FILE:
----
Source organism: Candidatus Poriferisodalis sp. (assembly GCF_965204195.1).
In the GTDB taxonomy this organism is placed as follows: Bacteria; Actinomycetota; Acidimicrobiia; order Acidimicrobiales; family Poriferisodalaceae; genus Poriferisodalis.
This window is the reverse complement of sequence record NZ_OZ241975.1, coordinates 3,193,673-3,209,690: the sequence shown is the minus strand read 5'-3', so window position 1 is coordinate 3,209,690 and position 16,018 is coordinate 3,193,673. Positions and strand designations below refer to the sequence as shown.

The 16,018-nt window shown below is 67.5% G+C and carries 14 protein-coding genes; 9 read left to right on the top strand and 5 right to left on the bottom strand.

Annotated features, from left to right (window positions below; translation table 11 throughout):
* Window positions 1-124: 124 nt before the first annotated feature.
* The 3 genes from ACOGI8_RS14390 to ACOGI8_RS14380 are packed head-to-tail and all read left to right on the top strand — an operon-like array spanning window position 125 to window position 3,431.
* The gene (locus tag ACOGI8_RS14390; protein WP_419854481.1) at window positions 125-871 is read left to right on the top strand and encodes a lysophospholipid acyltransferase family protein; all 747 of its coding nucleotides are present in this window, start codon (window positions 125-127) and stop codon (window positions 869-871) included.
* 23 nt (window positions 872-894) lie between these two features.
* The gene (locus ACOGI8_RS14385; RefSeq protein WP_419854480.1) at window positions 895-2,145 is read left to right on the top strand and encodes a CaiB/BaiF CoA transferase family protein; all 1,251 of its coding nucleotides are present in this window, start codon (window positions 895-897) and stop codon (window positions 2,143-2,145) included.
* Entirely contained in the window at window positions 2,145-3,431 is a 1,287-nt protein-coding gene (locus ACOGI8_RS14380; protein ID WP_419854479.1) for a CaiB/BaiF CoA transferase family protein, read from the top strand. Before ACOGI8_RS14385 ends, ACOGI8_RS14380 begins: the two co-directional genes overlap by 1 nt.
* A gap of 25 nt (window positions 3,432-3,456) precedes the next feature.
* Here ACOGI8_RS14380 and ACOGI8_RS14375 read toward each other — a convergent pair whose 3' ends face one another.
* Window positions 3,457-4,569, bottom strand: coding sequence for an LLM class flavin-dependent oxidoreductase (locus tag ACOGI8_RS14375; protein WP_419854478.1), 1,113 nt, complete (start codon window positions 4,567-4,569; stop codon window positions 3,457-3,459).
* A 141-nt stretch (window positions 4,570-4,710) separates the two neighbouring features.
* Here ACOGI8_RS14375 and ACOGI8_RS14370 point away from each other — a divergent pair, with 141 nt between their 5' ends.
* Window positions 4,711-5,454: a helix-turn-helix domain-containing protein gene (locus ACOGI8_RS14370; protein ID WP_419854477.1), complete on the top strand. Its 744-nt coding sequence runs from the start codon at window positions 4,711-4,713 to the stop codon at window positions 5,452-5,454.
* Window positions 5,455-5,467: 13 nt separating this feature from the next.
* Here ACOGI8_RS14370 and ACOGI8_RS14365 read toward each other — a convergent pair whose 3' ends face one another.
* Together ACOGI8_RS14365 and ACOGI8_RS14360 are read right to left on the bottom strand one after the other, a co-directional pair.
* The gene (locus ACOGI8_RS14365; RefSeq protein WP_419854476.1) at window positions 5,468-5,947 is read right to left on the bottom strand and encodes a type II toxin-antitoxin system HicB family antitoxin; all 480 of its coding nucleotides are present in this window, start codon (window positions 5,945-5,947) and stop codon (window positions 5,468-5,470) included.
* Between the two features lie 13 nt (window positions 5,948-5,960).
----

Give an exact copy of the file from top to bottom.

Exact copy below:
Source organism: Candidatus Poriferisodalis sp. (assembly GCF_965204195.1).
In the GTDB taxonomy this organism is placed as follows: Bacteria; Actinomycetota; Acidimicrobiia; order Acidimicrobiales; family Poriferisodalaceae; genus Poriferisodalis.
This window is the reverse complement of sequence record NZ_OZ241975.1, coordinates 3,193,673-3,209,690: the sequence shown is the minus strand read 5'-3', so window position 1 is coordinate 3,209,690 and position 16,018 is coordinate 3,193,673. Positions and strand designations below refer to the sequence as shown.

The 16,018-nt window shown below is 67.5% G+C and carries 14 protein-coding genes; 9 read left to right on the top strand and 5 right to left on the bottom strand.

Annotated features, from left to right (window positions below; translation table 11 throughout):
* Window positions 1-124: 124 nt before the first annotated feature.
* The 3 genes from ACOGI8_RS14390 to ACOGI8_RS14380 are packed head-to-tail and all read left to right on the top strand — an operon-like array spanning window position 125 to window position 3,431.
* The gene (locus tag ACOGI8_RS14390; protein WP_419854481.1) at window positions 125-871 is read left to right on the top strand and encodes a lysophospholipid acyltransferase family protein; all 747 of its coding nucleotides are present in this window, start codon (window positions 125-127) and stop codon (window positions 869-871) included.
* 23 nt (window positions 872-894) lie between these two features.
* The gene (locus ACOGI8_RS14385; RefSeq protein WP_419854480.1) at window positions 895-2,145 is read left to right on the top strand and encodes a CaiB/BaiF CoA transferase family protein; all 1,251 of its coding nucleotides are present in this window, start codon (window positions 895-897) and stop codon (window positions 2,143-2,145) included.
* Entirely contained in the window at window positions 2,145-3,431 is a 1,287-nt protein-coding gene (locus ACOGI8_RS14380; protein ID WP_419854479.1) for a CaiB/BaiF CoA transferase family protein, read from the top strand. Before ACOGI8_RS14385 ends, ACOGI8_RS14380 begins: the two co-directional genes overlap by 1 nt.
* A gap of 25 nt (window positions 3,432-3,456) precedes the next feature.
* Here ACOGI8_RS14380 and ACOGI8_RS14375 read toward each other — a convergent pair whose 3' ends face one another.
* Window positions 3,457-4,569, bottom strand: coding sequence for an LLM class flavin-dependent oxidoreductase (locus tag ACOGI8_RS14375; protein WP_419854478.1), 1,113 nt, complete (start codon window positions 4,567-4,569; stop codon window positions 3,457-3,459).
* A 141-nt stretch (window positions 4,570-4,710) separates the two neighbouring features.
* Here ACOGI8_RS14375 and ACOGI8_RS14370 point away from each other — a divergent pair, with 141 nt between their 5' ends.
* Window positions 4,711-5,454: a helix-turn-helix domain-containing protein gene (locus ACOGI8_RS14370; protein ID WP_419854477.1), complete on the top strand. Its 744-nt coding sequence runs from the start codon at window positions 4,711-4,713 to the stop codon at window positions 5,452-5,454.
* Window positions 5,455-5,467: 13 nt separating this feature from the next.
* Here ACOGI8_RS14370 and ACOGI8_RS14365 read toward each other — a convergent pair whose 3' ends face one another.
* Together ACOGI8_RS14365 and ACOGI8_RS14360 are read right to left on the bottom strand one after the other, a co-directional pair.
* The gene (locus ACOGI8_RS14365; RefSeq protein WP_419854476.1) at window positions 5,468-5,947 is read right to left on the bottom strand and encodes a type II toxin-antitoxin system HicB family antitoxin; all 480 of its coding nucleotides are present in this window, start codon (window positions 5,945-5,947) and stop codon (window positions 5,468-5,470) included.
* Between the two features lie 13 nt (window positions 5,948-5,960).